As I mentioned in a recent post, we have a process for instituting a STEMI alert to, in consultation with an ED doctor, activate the cath lab prehospitally based on clinical assessment and a 12-Lead ECG. The coordinator at the hospital that I transport most of my patients to told me so far EMS is batting 1000 when it comes to accurately calling STEMIs, but he did add the reason for that is EMS has been very conservative in calling for the cath lab. In other words, only the obvious STEMIs are getting called in. I can understand that as I am guilty of it myself. If I have an no-brainer, I don’t hesitate to call in, but I don’t want to call in a false alarm. The coordinator said he would like to see people being more aggressive, calling in to consult with the MD even in marginal cases. If the MD isn’t convinced, he can always delay calling until arrival at the hospital. The coordinator did say when EMS activated the cath lab, it is cutting door to balloon time in half.
I had this call the other day:
Chest pain at a local factory that employs a lot of temporary help, and where we are often called for get-out-of-workitsis. We find a muscular 40-year-old male with some serious Biggie Smalls gold bling around his neck. He is lying on the ground rolling around holding his chest. We wheel the stretcher over to him, and I, unimpressed, say, “Get on the stretcher,” which he does, although he continues to grimace quite excessively. There is a bit of coworker crowd there, so I say to my partner, let’s just get him out into the ambulance. I prefer working people in the ambulance. There is privacy. I have everything I need there, and if anything turns bad, we are already on our way to the hospital. Also, actors tend to cease their dramatics once they are in the ambulance, out of sight of their audience.
In the ambulance, I have him take off his shirt, which reveals a thick scar across his abdomen. He tells me got stabbed many years ago. His only current history is HTN, although he admits to a family cardiac history. He is quite muscular but denies any recent muscle strain. He was opening boxes at work when the pain started, but noting so strenuous to cause a muscle tear. The pain is substernal, squeezing and not affected by movement. While I take his vitals, which are quite good, my partner puts him on the monitor. The initial three lead looks a little funky. And then he comes the full 12-lead:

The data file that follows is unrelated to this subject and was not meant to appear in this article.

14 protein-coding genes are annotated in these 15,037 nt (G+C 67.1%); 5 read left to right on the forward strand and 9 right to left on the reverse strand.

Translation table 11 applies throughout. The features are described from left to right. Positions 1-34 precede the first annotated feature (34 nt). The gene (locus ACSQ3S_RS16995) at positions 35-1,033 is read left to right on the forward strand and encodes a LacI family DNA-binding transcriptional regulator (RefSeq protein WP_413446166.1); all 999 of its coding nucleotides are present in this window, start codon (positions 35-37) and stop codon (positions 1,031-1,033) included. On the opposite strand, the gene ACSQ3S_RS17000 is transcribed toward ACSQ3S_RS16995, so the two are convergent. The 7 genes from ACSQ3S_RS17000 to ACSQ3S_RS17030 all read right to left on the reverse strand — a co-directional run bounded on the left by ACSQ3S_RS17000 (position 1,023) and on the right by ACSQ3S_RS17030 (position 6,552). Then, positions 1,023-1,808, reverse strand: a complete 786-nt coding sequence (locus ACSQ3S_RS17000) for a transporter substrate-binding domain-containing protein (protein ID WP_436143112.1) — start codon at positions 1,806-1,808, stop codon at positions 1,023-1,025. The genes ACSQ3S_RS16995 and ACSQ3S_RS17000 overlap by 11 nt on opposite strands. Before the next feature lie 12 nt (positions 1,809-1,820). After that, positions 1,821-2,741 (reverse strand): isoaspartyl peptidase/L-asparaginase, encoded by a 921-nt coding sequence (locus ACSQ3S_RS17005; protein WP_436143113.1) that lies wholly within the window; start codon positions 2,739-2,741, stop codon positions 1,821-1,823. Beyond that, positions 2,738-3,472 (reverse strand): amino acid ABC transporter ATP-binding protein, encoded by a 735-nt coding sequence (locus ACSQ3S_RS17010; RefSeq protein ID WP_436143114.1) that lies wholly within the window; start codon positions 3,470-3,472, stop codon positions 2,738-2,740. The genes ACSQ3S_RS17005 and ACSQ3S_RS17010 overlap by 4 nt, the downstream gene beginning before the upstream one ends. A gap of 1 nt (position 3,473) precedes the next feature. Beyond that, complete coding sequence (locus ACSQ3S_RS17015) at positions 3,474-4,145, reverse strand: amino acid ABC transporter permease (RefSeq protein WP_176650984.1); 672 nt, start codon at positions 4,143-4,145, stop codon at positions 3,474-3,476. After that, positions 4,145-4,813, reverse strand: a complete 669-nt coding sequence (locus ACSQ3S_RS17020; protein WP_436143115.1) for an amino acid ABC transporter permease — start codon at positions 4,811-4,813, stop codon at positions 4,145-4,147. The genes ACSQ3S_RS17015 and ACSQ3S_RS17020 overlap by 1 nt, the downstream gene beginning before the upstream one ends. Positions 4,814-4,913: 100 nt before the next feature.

Okay so he has a right bundle branch block. I have to admit I have rarely seen a right bundle branch in a 45-year-old, and there is what I would call an atypical pattern in V2 and V3. It looks like an ST elevation coming off the bundle. Odd. I know a Left bundle branch block can obscure an MI, but I am not so sure about a right bundle. Still, it is enough for me to take a little more seriously than if he was in a perfect sinus.
I give him 02 by cannula, pop in a line, give the ASA and nitros (one every 5 minutes) which provide no relief. When I patch to the hospital — I do not call a STEMI alert, but I say something along the lines of “the patient has a right bundle branch block, but it is sort of funky troubling looking. No idea what his norm is.”
I do a bunch of serial ECGs and they are all the same. I should take some relief in that, but the last one I do, has something else troubling. The computer has decided to call the strip an “ACUTE MI SUSPECTED” even though it looks exactly like the other 12-leads.
At the hospital, I tell the nurse I am troubled and we both approach a doctor and show him the strip. I preface, by saying I know it is a right bundle, but it doesn’t look like a normal one. He is not certain what to make of it, so he walks over to the patient and starts questioning him, and agrees he needs the full cardiac workup. They draw labs, and hook him up to some heparin and nitro.
A week later I get the followup. About an hour after I left the ED, after consulting with cardiology, they take him up to the cath lab, where it is discovered he has a 90% lesion in the left anterior descending artery. For some reason they can’t cath him properly, so he ends up getting cardiac bypass.
Here’s a final closer look at V1-V3
Some tidbits I learned about RBBB.
It is in fact very rare in men under 50 ( less than .7 percent of the population.)
Gennerally speaking an RBBB does not obscure a STEMI like a LBBB can.
In researching other systems STEMI alerts, I discovered in Massachusetts there are some hospitals that have a dual STEMI alert. The medic can call in and say “I have a definite STEMI” or they can say “I have a possible STEMI.” The definite STEMI gets the cath lab alert, the possible STEMI just gives the cath lab a heads up.
If I had such a choice I would have called in a possible STEMI on this one.
I also have to give props to the LP12. After apparently waffling on making a call, it finally came down on the side of the STEMI.
I know there is some talk of having basics in our states get 12-lead monitors that they will not be able to interpret, but if the patient is having clinical signs of an MI and their strip reads Acute MI Suspected, they may be able at some point to activate the cath lab if no paramedic is available on the call.